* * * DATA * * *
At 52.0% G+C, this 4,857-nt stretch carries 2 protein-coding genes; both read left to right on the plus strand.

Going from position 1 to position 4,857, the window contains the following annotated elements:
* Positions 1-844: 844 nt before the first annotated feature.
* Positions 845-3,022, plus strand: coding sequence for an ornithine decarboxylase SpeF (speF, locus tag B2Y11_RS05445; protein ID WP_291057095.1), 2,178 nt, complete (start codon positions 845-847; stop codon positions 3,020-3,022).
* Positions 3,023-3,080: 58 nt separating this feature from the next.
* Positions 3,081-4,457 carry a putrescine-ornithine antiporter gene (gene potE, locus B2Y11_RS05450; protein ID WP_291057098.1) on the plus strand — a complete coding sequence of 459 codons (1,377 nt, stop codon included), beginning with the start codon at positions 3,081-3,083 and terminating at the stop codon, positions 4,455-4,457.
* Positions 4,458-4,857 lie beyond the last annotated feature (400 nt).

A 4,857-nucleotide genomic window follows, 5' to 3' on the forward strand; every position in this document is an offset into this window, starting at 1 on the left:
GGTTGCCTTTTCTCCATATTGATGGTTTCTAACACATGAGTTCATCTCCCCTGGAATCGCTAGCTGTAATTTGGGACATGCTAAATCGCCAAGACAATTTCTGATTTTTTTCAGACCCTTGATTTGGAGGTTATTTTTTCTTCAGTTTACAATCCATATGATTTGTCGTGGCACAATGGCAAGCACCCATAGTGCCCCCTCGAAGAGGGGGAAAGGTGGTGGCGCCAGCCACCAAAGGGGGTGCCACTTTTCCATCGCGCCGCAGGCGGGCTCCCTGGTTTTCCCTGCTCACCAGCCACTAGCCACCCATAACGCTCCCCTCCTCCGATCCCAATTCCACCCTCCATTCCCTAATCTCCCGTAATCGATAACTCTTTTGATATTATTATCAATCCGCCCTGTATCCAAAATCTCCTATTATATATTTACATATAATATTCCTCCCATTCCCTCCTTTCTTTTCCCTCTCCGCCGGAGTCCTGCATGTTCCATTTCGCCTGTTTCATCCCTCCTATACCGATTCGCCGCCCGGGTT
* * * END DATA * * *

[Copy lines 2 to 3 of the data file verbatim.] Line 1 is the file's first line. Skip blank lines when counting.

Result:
Going from position 1 to position 4,857, the window contains the following annotated elements:
* Positions 1-844: 844 nt before the first annotated feature.